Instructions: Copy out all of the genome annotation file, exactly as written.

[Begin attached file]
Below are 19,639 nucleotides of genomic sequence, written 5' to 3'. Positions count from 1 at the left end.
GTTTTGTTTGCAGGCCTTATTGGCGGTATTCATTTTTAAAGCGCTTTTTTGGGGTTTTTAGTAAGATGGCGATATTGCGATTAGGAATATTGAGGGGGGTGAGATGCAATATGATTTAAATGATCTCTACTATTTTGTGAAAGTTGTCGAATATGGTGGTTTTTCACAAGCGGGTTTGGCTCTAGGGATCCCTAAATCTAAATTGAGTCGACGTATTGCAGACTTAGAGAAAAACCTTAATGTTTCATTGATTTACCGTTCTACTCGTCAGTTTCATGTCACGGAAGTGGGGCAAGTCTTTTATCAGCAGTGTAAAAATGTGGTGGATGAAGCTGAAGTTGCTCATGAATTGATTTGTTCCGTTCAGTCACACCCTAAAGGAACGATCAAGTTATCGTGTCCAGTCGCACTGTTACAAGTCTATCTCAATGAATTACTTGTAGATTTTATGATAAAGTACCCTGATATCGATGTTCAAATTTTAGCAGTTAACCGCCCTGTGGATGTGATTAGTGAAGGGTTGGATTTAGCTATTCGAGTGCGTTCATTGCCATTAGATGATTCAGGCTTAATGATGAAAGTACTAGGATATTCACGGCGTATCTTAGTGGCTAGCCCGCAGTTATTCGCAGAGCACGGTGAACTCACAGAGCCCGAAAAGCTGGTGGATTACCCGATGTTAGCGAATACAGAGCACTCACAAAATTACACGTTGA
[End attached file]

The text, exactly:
Below are 19,639 nucleotides of genomic sequence, written 5' to 3'. Positions count from 1 at the left end.
GTTTTGTTTGCAGGCCTTATTGGCGGTATTCATTTTTAAAGCGCTTTTTTGGGGTTTTTAGTAAGATGGCGATATTGCGATTAGGAATATTGAGGGGGGTGAGATGCAATATGATTTAAATGATCTCTACTATTTTGTGAAAGTTGTCGAATATGGTGGTTTTTCACAAGCGGGTTTGGCTCTAGGGATCCCTAAATCTAAATTGAGTCGACGTATTGCAGACTTAGAGAAAAACCTTAATGTTTCATTGATTTACCGTTCTACTCGTCAGTTTCATGTCACGGAAGTGGGGCAAGTCTTTTATCAGCAGTGTAAAAATGTGGTGGATGAAGCTGAAGTTGCTCATGAATTGATTTGTTCCGTTCAGTCACACCCTAAAGGAACGATCAAGTTATCGTGTCCAGTCGCACTGTTACAAGTCTATCTCAATGAATTACTTGTAGATTTTATGATAAAGTACCCTGATATCGATGTTCAAATTTTAGCAGTTAACCGCCCTGTGGATGTGATTAGTGAAGGGTTGGATTTAGCTATTCGAGTGCGTTCATTGCCATTAGATGATTCAGGCTTAATGATGAAAGTACTAGGATATTCACGGCGTATCTTAGTGGCTAGCCCGCAGTTATTCGCAGAGCACGGTGAACTCACAGAGCCCGAAAAGCTGGTGGATTACCCGATGTTAGCGAATACAGAGCACTCACAAAATTACACGTTGA